Friday, March 09, 2007
SFMOMA FILM SERIES—Fidelity and Betrayal: Variations on the Remake
In conjunction with San Francisco's Museum of Modern Art's current exhibition "Picasso and American Art", which includes instances of American artists remaking—as new versions—particular works by Pablo Picasso, quoting passages of his paintings, or mimicking his style, SFMOMA has likewise curated a series of films—"Fidelity and Betrayal: Variations on the Remake"—which approach and reflect upon remakes of classic films. The series began on Sunday, March 4, 2007, and will continue through April 22, 2007.
"There are remakes and remakes," SFMOMA attests. "Most of the time films are remade simply in order to sell them to a larger, more mainstream—usually American—public. But sometimes a remake—by adapting, displacing, or just feeding off another film—not only generates something different and new, it reveals peculiarities of the original that we wouldn't otherwise see. Whether it is an homage or a travesty, a remake can be faithful to the original in changing it—or it can betray the original by imitating it. …In painting as in film the remake can, sometimes, be a valid and exciting genre. This series presents a few of the many examples of creative remaking that exist in the history of cinema."
The first double-bill being offered pairs Olivier Assayas' Irma Vep (1996) with Louis Feuillade's Les Vampires (1915). Irma Vep, which stars Maggie Cheung playing herself playing a jewel thief in a rubber catsuit, is a witty, sexy, stylish film about film—and one of the cult movies of the 1990s. René Vidal (Jean-Pierre Léaud) is a has-been film director struggling to remake Feuillade's legendary serial, Les Vampires. Along with enjoying Irma Vep, this is a rare opportunity to see Les Vampires in its entirety, a classic of early silent cinema. Parts 1-3 screened last Sunday, March 4; parts 4-7 screen Sunday, March 11; and parts 8-10 screen Sunday, March 18, all at 1:30 p.m.
The second double-bill is Michele O'Marah's Valley Girl (2002), a remake of Martha Coolidge's Valley Girl (1983). Video artist O'Marah pays tribute to the favorite film from her youth by re-creating Coolidge's Valley Girl with a cast of friends. Both films offer a modern-day fairy tale that seduces the audience with its idealism; O'Marah employs rudimentary sets and amateur performers to bring Coolidge's characters to life, exaggerating the audience's yearning to believe in the story's fictional world despite its transparency. Both films screen Thursday, March 22, 2007, at 6:30 p.m. and Sunday, March 25, 2007, at 2:00 p.m.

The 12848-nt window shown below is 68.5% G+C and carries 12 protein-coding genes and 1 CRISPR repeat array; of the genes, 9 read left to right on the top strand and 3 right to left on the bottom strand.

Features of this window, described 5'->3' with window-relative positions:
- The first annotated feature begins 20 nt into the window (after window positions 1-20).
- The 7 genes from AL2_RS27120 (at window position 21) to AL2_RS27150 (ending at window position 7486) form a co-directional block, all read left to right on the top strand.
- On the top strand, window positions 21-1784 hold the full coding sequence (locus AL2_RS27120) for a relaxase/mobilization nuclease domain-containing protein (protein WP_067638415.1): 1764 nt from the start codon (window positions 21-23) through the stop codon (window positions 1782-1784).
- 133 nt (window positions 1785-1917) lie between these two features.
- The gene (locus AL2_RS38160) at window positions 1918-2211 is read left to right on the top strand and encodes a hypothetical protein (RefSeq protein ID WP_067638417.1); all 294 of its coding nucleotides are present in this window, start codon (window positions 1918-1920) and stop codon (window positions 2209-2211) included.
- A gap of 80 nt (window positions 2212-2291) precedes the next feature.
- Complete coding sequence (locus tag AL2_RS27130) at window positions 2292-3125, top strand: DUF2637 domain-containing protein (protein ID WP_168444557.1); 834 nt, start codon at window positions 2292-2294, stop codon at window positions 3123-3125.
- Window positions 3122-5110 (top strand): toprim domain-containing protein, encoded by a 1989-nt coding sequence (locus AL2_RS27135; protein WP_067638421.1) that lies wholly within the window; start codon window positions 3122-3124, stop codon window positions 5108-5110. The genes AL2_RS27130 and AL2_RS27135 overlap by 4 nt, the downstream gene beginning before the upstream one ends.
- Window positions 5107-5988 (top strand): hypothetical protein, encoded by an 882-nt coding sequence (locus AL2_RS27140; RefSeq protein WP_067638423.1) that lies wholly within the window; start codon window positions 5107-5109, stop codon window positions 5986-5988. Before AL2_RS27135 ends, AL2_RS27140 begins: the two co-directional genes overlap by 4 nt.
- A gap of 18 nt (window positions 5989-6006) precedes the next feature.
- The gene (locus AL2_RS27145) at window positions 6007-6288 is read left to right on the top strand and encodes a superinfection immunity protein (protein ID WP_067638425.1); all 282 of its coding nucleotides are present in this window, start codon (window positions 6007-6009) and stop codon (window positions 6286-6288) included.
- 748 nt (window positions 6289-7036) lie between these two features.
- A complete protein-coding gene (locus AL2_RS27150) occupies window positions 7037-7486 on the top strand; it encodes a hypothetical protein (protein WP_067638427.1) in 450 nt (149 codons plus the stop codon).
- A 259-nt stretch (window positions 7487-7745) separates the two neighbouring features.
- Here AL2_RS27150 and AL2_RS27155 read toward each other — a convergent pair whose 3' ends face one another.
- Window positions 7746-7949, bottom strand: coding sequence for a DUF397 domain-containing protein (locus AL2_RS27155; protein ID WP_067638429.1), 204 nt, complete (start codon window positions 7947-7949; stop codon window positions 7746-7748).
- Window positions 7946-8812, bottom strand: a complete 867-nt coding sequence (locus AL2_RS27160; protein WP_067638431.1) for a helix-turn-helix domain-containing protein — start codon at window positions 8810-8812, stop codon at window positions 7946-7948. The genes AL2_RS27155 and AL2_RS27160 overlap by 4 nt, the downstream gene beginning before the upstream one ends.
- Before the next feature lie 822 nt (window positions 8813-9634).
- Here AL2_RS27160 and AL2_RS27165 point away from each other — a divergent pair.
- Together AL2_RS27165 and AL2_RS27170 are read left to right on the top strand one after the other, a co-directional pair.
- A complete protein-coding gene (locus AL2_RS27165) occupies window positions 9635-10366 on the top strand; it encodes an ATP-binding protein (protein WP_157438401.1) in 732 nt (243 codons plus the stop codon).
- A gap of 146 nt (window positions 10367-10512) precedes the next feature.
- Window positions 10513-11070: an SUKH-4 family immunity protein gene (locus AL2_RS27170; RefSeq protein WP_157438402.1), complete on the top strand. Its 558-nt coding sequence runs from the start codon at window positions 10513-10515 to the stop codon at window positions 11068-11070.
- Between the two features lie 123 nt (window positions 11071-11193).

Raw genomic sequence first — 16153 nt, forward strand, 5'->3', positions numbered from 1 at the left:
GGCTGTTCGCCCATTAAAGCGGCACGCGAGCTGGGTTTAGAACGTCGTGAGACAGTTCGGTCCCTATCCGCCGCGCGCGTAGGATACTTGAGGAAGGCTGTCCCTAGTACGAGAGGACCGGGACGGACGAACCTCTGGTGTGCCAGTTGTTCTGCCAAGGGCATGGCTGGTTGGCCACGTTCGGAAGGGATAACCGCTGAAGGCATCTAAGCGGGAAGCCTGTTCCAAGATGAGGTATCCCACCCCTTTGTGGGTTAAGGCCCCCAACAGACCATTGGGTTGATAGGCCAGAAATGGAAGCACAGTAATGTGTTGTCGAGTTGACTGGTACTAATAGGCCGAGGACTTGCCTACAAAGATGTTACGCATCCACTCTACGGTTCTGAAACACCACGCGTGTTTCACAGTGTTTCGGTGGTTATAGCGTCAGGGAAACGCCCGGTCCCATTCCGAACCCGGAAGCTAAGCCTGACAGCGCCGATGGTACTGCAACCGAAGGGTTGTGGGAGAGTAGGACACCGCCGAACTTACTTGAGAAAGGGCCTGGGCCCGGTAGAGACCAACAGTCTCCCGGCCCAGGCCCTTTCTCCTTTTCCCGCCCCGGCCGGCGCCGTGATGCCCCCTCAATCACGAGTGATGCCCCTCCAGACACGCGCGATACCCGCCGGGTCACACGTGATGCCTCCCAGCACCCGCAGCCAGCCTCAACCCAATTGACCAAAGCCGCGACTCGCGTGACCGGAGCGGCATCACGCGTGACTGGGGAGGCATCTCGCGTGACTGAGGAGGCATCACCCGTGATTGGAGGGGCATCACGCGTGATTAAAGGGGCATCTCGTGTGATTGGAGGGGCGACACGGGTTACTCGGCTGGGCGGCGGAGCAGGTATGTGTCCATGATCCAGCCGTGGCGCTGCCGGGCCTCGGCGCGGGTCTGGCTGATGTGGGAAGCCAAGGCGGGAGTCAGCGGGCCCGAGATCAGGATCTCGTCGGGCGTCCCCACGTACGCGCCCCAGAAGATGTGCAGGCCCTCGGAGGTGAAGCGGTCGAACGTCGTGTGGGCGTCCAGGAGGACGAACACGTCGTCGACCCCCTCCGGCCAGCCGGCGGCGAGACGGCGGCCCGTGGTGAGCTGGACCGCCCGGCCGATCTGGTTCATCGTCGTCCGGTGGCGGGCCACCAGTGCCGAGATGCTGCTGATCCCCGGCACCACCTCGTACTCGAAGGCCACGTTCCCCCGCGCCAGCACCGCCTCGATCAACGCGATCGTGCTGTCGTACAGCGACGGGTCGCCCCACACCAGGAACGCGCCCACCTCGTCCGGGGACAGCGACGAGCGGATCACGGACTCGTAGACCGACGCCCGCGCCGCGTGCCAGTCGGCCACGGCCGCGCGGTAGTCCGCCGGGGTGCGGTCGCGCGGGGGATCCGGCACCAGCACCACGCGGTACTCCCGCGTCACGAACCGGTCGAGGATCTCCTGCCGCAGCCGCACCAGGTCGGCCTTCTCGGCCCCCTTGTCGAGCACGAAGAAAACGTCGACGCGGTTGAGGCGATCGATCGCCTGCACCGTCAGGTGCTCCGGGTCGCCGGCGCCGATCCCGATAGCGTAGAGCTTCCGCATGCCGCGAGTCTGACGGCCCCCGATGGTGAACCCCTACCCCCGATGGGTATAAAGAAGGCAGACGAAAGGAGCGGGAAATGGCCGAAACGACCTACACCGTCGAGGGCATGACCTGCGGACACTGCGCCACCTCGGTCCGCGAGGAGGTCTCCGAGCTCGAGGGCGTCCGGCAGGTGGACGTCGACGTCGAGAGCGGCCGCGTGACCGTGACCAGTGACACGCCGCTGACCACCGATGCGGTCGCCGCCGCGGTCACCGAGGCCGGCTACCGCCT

On Sunday, April 01, 2007, two Peter Tscherkassky films—Outer Space (1999) and Dream Work (2001)—rework Sidney J. Furie's The Entity (1981). Tscherkassky appropriates and manipulates footage from Furie's psychological horror film The Entity to delve deeper into the experiences and psyche of Furie's protagonist (Barbara Hershey), the victim of paranormal sexual abuse. Using contact prints he made from sequences in The Entity, Tscherkassky creates his own eerie, distorted, nonlinear narratives, introducing burns, bleeds, and multiple exposures to explore the protagonist's mental state and physical torment. The program starts at 2:00 p.m.
Film stock emphasizes the similarities and differences between Su Friedrich's Damned If You Don't (1987) and Michael Powell and Emeric Pressburger's Black Narcissis (1947). Repression and eroticism mingle on-screen in this pair of films about nuns struggling against feelings of lust and uncertainty. Black Narcissus stands as a classic for its stunning cinematography and rich color, adding drama to the growing tension among a group of isolated nuns in the Himalayas, while Damned If You Don't uses black-and-white film to present a more modern tale of scandal: the lesbian seduction of a nun. These two films screen Thursday, April 05, 2007, at 8:30 p.m. and Sunday, April 08, 2007, at 2:00 p.m.
On Sunday, April 15, 2007, Douglas Sirk's All That Heaven Allows (1955) provides inspiration for Rainer Werner Fassbinder's Ali: Fear Eats the Soul (1974). Sirk's tale of two lovers whose differences in age and social stature ignite the disapproval and derision of those around them provides genetic fodder for Fassbinder, but the films maintain very distinct storylines. While on some points the directors' examinations of their characters overlap, each develops a finely honed focus: Sirk, on subtle sources of pain and isolation; Fassbinder, on the intensity sparked by juxtaposing markedly contrasting elements. This duet screens at 2:00 p.m.
Finally, on Sunday, April 22, 2007, beginning at 2:00 p.m., Valie Export's Invisible Adversaries (1976) is paired with Don Siegel's Invasion of the Body Snatchers (1956). Siegel and Export explore themes of paranoia and isolation in a pair of allegorical films about the loss of identity. Siegel's original, based on Jack Finney's 1954 serial, is rife with political overtones, suggesting the tense era of McCarthyism and the Cold War, while Export imbues her 1970s film with a feminist perspective and avant-garde depictions of a psychological breakdown.
All films are in the Phyllis Wattis Theatre, SFMOMA, 151 3rd Street, San Francisco. Tickets are $7 general; $5 SFMOMA members, students, and seniors. Tickets are available at the Museum (with no surcharge) or online. Film at SFMOMA is generously supported by the Phyllis C. Wattis Foundation and Carla Emil and Rich Silverstein.